Which pathway to follow is another catch – parliamentary, thinktank, lobbying officials or civil servants – it depends on the particular policy that you are proposing. Some policies can only be imposed on the executive by the parliament; others emanate from the civil service; for others, you just go to the political party. The National Executive Committee of the ruling party in Tanzania has policy-making powers and can direct the government to act, so get your idea into the party manifesto ahead of the elections.
Taking policymakers’ incentives into account:
If, after years of trying, the government has not bought your idea, it is probably because:
– your idea or proposal is good but not good enough compared to those submitted by others
– you have not addressed the core interest, the self-interest, the ‘nerve centre’ of the individual policy makers or core interests of the respective institution e.g. your proposal may render that particular institution irrelevant or threaten their source of revenue.
Understanding whether local pilots are feasible:
Tanzania is a unitary system, not a federal system, so any programme has to be introduced in all parts of the country. And if it goes wrong, it can boomerang and trigger an electoral backlash for the party in power.
(Hat tip for the article to Tom Wein.)
Far-right figurehead Steve Bannon has been back in the news recently for being invited to headline the New Yorker’s annual festival, and then promptly disinvited after a liberal outcry that this was giving legitimacy to his xenophobic ideas. One of the more surprising defenses of Bannon’s invitation came from writer Malcolm Gladwell, who said in a series of tweets that the festival’s audiences should be exposed to competing ideas, and that he hoped Bannon’s views would be discredited by a public debate.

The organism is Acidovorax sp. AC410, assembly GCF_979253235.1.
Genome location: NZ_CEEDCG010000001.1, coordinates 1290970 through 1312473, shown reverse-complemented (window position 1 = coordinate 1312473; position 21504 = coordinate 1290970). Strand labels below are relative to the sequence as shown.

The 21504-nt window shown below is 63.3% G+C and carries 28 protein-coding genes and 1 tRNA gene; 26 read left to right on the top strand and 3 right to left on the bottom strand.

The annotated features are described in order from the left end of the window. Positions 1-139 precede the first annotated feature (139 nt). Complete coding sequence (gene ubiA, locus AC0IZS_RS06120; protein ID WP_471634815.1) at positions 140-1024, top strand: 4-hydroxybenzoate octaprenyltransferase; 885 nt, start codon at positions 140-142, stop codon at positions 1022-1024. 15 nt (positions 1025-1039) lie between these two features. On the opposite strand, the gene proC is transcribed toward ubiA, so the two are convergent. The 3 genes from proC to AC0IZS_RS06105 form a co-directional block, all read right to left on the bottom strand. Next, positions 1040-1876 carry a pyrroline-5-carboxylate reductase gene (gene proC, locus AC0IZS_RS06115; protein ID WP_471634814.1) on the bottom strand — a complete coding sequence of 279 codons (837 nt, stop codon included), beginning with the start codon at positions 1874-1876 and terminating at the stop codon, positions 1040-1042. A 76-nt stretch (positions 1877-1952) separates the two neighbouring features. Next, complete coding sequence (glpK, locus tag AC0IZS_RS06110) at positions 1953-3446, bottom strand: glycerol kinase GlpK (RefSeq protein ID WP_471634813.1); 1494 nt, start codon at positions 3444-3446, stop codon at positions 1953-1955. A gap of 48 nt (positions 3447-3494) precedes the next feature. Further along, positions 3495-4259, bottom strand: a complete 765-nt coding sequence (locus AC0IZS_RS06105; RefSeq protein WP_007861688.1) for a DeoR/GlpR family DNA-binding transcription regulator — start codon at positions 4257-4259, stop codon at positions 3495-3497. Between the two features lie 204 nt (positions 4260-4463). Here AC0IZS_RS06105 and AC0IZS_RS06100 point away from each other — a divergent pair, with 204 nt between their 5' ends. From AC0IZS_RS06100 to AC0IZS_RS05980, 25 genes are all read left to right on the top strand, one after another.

Gladwell has been roundly criticized for the first tweet in particular, with people noting that he’s making an apolitical, process-oriented claim (“we should be able to discuss different ideas”) about a set of ideas which are deeply political (xenophobia and white nationalism). This discussion sets two valid points in tension with each other. I certainly think that freedom of expression is important. But it’s also true that there’s a real cost to saying that racist ideas should be discussed on the same footing as ideas about diversity and social justice. When it is appropriate to say that an idea is so bad that it shouldn’t be given a platform for debate? And how can we take a more nuanced approach than simply banning all ideas that don’t agree with our own politics?
Medical ethics has a concept that’s useful in this situation: clinical equipoise. Equipoise means that the medical community is genuinely uncertain about whether a treatment will be effective. They have reason to believe that it could help patients, and at minimum won’t harm them, but don’t yet have proof of its benefits. This is the ethical justification for conducting randomized controlled trials to determine whether the treatment works. If a researcher knew in advance that a treatment would definitely help a patient, then there would be no ethical justification for randomly withholding the treatment from the control group. Similarly, if a researcher already knew that a treatment didn’t work, or might even injure patients, there’s no ethical justification for testing it at all. RCTs are a tool to improve medical quality of care, not an excuse to test out harmful procedures for the ostensibly neutral sake of “scientific progress.”